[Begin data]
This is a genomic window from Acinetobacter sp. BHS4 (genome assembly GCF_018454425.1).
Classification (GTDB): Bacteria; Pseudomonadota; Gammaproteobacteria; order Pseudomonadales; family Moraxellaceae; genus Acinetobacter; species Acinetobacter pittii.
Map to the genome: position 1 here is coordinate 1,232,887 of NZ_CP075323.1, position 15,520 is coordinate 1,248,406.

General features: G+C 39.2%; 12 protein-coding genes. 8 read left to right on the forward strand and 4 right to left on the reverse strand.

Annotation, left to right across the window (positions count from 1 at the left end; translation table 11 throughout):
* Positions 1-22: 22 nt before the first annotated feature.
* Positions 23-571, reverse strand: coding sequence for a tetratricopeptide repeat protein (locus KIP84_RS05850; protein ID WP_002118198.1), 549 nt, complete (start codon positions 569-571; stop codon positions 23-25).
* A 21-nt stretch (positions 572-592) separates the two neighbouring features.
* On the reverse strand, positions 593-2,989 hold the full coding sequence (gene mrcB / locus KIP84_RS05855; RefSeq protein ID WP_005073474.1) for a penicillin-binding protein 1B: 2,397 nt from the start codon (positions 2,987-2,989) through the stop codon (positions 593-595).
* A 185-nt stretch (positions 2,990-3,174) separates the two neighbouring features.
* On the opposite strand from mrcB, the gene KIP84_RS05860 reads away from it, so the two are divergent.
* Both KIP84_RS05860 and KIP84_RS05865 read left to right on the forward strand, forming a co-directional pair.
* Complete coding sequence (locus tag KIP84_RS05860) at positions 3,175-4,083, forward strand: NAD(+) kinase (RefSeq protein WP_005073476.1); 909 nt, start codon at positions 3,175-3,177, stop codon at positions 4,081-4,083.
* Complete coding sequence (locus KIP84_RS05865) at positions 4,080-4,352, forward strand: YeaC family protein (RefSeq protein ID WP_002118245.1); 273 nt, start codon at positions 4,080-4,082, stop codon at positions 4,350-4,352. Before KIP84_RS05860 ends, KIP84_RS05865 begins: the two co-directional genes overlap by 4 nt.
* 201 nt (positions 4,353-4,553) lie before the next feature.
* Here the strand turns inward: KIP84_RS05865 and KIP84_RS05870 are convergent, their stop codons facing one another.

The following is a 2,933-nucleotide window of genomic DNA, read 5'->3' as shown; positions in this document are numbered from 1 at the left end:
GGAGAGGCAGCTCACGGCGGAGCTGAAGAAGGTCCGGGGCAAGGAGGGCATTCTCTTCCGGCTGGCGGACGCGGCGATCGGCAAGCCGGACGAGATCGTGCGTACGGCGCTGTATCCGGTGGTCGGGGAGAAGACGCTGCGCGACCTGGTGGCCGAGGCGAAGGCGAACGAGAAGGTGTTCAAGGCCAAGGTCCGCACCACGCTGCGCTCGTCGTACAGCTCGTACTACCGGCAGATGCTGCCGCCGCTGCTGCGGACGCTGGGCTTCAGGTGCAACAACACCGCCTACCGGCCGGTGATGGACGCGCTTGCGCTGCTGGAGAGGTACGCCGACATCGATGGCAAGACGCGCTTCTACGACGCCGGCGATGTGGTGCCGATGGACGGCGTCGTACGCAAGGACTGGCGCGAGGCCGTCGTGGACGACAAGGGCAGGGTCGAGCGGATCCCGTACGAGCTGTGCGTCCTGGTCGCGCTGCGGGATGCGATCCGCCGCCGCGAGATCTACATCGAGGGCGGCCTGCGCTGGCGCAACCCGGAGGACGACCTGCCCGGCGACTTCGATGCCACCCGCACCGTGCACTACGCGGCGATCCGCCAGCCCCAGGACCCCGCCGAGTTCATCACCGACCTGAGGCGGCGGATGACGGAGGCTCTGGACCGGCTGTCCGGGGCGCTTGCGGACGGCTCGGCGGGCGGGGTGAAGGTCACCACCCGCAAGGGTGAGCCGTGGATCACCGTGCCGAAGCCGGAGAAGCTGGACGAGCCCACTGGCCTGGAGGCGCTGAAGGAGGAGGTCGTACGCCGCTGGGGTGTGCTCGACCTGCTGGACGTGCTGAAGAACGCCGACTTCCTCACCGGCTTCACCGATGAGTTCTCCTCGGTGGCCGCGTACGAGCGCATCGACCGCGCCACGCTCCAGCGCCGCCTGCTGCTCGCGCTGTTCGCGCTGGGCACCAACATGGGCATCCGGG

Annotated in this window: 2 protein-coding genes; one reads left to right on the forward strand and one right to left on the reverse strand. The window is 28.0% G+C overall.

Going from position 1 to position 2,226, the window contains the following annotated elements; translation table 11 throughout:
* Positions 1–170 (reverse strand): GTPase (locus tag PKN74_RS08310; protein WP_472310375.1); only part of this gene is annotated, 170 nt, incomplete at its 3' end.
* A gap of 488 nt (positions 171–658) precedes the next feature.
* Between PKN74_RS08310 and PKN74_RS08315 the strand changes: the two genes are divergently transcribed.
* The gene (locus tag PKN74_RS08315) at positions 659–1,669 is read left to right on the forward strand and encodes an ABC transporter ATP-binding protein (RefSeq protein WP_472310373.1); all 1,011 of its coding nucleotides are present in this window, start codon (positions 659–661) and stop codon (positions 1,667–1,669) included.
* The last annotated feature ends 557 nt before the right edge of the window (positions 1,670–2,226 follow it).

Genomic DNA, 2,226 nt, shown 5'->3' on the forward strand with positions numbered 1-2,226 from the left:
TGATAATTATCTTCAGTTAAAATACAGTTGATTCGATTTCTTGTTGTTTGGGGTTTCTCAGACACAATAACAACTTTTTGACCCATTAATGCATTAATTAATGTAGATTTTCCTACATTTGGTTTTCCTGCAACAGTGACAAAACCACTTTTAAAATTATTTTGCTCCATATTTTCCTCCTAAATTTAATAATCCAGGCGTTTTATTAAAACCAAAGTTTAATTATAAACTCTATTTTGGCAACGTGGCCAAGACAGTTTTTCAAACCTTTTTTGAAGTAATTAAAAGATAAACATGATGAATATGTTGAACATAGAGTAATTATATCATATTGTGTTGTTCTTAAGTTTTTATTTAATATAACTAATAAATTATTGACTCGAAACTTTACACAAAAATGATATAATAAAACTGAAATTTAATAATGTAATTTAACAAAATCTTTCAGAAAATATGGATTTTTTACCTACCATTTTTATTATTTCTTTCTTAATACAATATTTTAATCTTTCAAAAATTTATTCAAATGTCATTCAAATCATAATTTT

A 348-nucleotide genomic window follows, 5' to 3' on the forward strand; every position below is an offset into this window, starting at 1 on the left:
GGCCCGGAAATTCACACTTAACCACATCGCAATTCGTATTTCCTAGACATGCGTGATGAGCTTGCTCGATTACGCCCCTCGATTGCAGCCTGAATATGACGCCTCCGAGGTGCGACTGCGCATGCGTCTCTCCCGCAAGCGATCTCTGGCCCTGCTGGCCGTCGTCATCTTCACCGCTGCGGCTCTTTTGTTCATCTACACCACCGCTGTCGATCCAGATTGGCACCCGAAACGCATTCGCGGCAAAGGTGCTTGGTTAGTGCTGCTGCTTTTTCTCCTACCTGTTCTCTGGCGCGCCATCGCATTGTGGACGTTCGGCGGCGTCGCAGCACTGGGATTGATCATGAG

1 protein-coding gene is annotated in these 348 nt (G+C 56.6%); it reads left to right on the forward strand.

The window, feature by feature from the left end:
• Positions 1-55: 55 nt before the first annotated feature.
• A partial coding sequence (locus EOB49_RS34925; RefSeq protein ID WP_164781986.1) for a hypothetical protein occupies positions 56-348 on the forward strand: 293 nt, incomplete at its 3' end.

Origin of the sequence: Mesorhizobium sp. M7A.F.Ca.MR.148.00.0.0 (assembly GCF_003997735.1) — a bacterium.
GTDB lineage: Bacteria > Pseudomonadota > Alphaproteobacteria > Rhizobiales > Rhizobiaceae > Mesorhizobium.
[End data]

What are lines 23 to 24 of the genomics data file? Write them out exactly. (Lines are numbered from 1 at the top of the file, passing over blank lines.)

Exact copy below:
* Between PKN74_RS08310 and PKN74_RS08315 the strand changes: the two genes are divergently transcribed.
* The gene (locus tag PKN74_RS08315) at positions 659–1,669 is read left to right on the forward strand and encodes an ABC transporter ATP-binding protein (RefSeq protein WP_472310373.1); all 1,011 of its coding nucleotides are present in this window, start codon (positions 659–661) and stop codon (positions 1,667–1,669) included.